Grand jury clears officer in Jan. mall shooting
PARKERSBURG – Just days after two Parkersburg Police officers shot and wounded an armed suspect, a special grand jury unanimously decided not to indict a city police detective who shot and killed a man at Grand Central Mall in January.
The same grand jury also voted not to indict another Parkersburg officer accused of using excessive force against a handcuffed suspect in August. However, the officer, Patrolman Jay Hart, has been disciplined internally, Police Chief Joe Martin said.
The grand jury reports were issued Thursday morning, when the panel did return indictments against 17 individuals.
But Parkersburg Police Detective P.M. Edelen was not among them.
On Jan. 14, Edelen and other local law enforcement officers were engaged in a training exercise at the mall food court when a man later identified as 27-year-old John Ragalyi of Newport allegedly stole a woman’s purse. Investigators said the woman called for help, and Edelen and fellow Parkersburg Detective J.M. Stalnaker gave chase, identifying themselves as police officers.
Both Ragalyi and Steven L. Pfalzgraf, 24, of Parkersburg, fled into the parking lot and got in Pfalzgraf’s car. Stalnaker attempted to grab the keys from the ignition, and Pfalzgraf put the vehicle in motion, dragging the officer with him.
When Stalnaker got loose, Pfalzgraf turned the car toward Edelen and drove forward, investigators said. The detective fired his gun multiple times at the vehicle, fatally wounding Pfalzgraf.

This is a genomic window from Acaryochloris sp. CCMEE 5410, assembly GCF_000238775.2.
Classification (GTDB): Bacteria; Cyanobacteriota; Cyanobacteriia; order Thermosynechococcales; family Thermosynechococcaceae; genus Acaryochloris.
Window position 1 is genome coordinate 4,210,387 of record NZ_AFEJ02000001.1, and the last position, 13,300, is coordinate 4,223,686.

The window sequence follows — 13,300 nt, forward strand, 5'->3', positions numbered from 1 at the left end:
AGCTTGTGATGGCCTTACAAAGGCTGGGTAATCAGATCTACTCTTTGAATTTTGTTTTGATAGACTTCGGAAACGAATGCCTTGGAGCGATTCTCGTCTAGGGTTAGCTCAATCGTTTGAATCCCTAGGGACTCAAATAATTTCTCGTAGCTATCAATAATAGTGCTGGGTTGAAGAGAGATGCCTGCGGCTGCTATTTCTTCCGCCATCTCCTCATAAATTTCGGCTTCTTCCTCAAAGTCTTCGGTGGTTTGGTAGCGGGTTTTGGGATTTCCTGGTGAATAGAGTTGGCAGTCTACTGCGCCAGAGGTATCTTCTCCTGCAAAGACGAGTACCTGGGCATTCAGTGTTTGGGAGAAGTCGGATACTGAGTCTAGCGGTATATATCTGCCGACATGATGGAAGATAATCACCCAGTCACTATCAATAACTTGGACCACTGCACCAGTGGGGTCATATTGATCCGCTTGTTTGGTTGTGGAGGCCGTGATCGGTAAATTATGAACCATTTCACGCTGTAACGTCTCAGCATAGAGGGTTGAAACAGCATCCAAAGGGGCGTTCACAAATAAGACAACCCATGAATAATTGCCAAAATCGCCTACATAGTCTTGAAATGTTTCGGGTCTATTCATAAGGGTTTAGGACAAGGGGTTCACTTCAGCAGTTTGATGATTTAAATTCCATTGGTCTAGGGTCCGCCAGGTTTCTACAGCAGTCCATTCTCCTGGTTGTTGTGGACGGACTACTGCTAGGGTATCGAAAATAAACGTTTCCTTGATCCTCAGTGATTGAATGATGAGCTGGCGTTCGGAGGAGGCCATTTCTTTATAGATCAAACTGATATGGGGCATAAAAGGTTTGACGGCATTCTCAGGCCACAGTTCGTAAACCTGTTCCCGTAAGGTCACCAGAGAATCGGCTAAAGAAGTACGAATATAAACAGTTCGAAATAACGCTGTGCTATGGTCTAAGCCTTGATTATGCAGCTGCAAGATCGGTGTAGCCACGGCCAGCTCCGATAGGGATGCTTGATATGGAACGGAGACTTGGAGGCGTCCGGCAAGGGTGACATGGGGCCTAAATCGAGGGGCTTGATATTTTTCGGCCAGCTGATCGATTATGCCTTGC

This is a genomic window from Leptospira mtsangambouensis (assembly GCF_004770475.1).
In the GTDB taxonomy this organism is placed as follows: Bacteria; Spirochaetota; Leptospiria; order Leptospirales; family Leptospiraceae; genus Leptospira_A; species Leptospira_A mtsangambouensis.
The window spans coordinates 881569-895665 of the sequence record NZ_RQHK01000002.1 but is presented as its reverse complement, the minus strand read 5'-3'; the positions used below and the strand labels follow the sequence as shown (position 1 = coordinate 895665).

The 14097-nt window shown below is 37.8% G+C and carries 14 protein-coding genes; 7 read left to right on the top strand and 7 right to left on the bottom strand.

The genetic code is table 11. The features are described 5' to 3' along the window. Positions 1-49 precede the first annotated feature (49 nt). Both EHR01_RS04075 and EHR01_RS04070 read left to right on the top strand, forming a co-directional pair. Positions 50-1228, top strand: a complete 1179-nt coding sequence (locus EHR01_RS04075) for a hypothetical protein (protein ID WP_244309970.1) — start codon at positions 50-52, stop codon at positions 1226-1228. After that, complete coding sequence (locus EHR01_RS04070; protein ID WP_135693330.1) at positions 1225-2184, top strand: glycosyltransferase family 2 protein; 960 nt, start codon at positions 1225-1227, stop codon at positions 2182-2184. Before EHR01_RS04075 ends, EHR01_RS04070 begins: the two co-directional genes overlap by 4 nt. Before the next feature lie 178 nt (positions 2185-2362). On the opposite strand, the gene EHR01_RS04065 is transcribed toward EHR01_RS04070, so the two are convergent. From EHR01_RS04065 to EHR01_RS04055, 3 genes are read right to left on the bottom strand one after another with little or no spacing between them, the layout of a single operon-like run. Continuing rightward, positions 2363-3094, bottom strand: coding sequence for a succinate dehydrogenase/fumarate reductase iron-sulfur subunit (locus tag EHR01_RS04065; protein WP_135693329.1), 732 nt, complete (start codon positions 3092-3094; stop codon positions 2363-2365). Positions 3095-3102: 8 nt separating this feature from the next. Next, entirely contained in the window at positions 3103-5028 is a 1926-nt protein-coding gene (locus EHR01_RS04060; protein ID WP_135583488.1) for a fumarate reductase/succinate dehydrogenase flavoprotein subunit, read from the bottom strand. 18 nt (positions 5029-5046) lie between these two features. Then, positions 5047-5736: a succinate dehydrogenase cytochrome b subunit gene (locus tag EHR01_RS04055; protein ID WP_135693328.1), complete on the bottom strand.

According to the grand jury report, the panel “unanimously determined that Detective Pat Edelen acted appropriately in self-defense and defense of others in his actions in firing his weapon at the vehicle driven by Steven Pfalzgraf and did not violate the laws of the State of West Virginia.”
An internal review by the city police also found Edelen acted appropriately under the department’s lethal force policy. Martin said Thursday he was pleased the grand jury agreed and thanked them for their service.
“I was pretty confident Sgt. Edelen did no wrong and was going to be exonerated,” he said. “Nonetheless, it’s still a necessary hurdle that we need to present those facts and findings to that body of the judicial system and get their stamp of approval as well.”
Wood County Prosecuting Attorney Jason Wharton said it’s always been his policy to take officer-involved shootings to a grand jury to allow members of the public to review the evidence, since his office often works closely with police. The West Virginia State Police turned the findings of their investigation over to Wharton’s office in June, and this was the first grand jury empaneled since that material was received.
Tuesday’s shooting of 42-year-old Christopher Paul Johnson, of Parkersburg, by two city police officers is also expected to go before a grand jury eventually.
The grand jury on Thursday also reported no indictment against Parkersburg Police Patrolman Jay Hart.
In October, a lawsuit was filed against Hart, Bosley, an unnamed officer, Martin, Mayor Bob Newell and the city by Parkersburg resident John Michael Sadler Jr., who claimed he was punched and choked by Hart while being processed at the Parkersburg Police Department following Sadler’s arrest on a charge of driving under the influence. Bosley and another officer were in the room but did nothing to stop Hart, the lawsuit claimed.
The lawsuit was settled last month by the city’s insurance carrier for $80,000, with every defendant but Hart dismissed.
It wasn’t Hart’s first encounter with the suspect, who he’d shot five years earlier in an incident in which Sadler reportedly threatened to kill a family member and then himself and pointed a shotgun at the officer. An internal investigation determined the shooting was justified.
Last fall, Wharton took the case to the U.S. Attorney’s Office for the Southern District of West Virginia and an FBI agent was assigned to investigate.
“My office was advised within the last 30 days that the U.S. Attorney’s office was declining prosecution,” Wharton said Thursday.
Hart remains on administrative duty after an internal review determined he violated a department policy.